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Genetic Resources at the Burke

The Genetic Resource Collection (GRC) at the Burke Museum is essentially a "library" of biodiversity, containing tissue specimens from birds and mammals for use in molecular research. This collection started in 1986 and is now one of the largest of its type in the world, with tissues from more than 55,000 birds, 9,000 mammals and 1,500 reptiles and amphibians.

The Burke's GRC and the few others like it are the only places where tissues of a wide variety of animals are being systematically collected and stored in archival conditions for future research: they contain frozen tissues from thousands of species that would otherwise not be available to scientists. The importance of such collections is increasing rapidly as habitats and organisms face destructive pressure in the wild, and as scientists discover the rich array of biological information available from well-preserved tissues.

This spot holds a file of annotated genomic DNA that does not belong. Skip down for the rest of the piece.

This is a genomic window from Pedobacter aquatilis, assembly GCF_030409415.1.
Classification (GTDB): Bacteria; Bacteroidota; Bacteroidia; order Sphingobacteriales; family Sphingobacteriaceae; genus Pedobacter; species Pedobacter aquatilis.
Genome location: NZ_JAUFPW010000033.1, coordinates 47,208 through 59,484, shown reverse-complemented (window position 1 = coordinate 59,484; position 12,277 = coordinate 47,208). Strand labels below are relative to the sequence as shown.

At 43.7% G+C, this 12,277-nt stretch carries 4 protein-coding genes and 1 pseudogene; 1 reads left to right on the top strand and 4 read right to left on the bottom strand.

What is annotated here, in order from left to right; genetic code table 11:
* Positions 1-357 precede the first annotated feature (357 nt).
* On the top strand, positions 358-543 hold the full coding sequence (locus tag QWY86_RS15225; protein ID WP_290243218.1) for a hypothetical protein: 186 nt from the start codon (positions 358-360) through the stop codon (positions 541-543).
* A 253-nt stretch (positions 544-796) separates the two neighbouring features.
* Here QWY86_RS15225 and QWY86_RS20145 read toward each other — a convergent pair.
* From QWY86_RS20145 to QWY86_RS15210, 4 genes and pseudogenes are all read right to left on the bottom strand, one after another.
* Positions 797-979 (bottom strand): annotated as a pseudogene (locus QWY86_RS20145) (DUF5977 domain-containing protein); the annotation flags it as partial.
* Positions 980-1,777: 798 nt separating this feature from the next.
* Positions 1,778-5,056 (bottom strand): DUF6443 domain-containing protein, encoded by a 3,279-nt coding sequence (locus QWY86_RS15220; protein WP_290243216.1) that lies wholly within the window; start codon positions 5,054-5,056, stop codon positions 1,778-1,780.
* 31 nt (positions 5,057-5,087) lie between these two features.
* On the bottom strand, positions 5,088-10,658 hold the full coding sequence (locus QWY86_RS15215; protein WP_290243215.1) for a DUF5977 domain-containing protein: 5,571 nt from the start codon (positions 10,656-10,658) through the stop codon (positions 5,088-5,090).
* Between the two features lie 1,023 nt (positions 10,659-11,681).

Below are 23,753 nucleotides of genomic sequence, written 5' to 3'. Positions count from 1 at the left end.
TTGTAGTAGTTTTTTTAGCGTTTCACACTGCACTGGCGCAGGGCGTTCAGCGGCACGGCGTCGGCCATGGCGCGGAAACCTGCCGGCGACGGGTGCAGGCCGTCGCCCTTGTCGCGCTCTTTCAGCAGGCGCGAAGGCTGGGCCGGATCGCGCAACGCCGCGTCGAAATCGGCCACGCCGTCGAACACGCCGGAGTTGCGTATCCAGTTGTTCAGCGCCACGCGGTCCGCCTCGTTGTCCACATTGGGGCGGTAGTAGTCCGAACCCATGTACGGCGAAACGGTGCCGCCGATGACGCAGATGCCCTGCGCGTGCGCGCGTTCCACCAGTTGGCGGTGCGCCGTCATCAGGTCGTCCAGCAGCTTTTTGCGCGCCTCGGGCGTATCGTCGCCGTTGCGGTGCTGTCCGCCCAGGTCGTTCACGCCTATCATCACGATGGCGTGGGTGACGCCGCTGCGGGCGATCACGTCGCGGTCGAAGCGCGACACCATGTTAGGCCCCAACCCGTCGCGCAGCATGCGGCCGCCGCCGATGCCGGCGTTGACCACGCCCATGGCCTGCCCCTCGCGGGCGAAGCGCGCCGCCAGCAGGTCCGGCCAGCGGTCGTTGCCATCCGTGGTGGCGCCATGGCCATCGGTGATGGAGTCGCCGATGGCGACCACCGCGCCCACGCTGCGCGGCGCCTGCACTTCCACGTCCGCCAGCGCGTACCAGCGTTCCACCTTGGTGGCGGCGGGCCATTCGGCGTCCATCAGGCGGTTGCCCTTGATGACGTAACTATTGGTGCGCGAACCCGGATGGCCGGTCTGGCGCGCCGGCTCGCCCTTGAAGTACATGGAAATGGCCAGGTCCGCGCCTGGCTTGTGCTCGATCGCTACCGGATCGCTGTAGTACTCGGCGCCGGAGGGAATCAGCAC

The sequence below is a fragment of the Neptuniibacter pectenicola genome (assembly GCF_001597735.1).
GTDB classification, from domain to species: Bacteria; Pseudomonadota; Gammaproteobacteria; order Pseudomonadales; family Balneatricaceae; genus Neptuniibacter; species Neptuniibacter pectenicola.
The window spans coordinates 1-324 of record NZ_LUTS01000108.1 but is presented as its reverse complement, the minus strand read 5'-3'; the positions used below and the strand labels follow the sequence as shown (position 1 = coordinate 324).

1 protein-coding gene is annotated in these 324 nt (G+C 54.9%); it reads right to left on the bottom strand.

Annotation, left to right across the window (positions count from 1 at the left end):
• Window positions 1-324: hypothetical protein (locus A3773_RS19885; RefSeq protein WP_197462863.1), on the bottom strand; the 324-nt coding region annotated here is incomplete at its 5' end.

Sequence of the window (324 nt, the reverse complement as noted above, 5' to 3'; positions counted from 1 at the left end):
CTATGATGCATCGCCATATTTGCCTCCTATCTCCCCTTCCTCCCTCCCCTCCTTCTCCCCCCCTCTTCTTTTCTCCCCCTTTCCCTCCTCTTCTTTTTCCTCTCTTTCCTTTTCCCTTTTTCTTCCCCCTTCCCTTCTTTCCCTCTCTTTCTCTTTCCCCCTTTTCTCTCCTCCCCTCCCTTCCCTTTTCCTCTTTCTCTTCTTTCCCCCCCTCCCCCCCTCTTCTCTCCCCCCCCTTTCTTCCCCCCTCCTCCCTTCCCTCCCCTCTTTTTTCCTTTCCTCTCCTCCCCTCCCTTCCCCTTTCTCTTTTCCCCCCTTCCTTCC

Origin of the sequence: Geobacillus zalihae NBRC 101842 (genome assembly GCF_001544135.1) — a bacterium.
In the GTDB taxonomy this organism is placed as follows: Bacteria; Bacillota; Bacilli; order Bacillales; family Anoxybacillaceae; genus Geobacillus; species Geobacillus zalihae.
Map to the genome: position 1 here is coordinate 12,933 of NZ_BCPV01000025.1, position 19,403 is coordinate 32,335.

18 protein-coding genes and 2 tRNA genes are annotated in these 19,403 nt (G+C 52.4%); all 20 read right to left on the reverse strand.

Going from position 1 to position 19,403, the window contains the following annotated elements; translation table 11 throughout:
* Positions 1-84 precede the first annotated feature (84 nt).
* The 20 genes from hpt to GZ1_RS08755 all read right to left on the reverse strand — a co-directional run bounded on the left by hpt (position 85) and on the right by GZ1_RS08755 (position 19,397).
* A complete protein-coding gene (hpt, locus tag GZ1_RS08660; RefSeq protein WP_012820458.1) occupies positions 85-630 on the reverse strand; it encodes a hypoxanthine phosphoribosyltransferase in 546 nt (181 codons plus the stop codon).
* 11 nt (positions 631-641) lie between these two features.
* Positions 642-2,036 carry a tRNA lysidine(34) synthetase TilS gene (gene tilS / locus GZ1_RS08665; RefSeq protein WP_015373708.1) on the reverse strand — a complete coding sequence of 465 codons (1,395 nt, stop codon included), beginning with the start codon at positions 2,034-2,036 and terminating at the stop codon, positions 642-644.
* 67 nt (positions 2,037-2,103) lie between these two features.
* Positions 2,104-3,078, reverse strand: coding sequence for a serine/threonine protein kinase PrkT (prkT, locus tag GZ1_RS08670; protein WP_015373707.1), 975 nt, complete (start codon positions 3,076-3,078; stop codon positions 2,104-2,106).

The Burke GRC loans sub-samples of these tissues to researchers for molecular studies, which may involve analysis of DNA, RNA, proteins, or isotopes. See our Tissue Policy for more details and loan conditions. Curators and graduate students are affiliated with UW's Biology Department.


Adam Leaché, Ph. D.
Curator of Genetic Resources and Herpetology

Sharon Birks, Ph. D.
Genetic Resources Manager

-80C freezers
Burke Museum Genetic Resources Collection: The tissue collection is stored in five -80C freezers
Photo by Sharon Birks

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Featured in Genetic Resources


A diverse array of studies—all based on the Burke GRC.

Tissue Policy

Policies for using the Genetic Resources Collection, requesting a loan, and more.

An irreplaceable resource

The Burke GRC is historically unique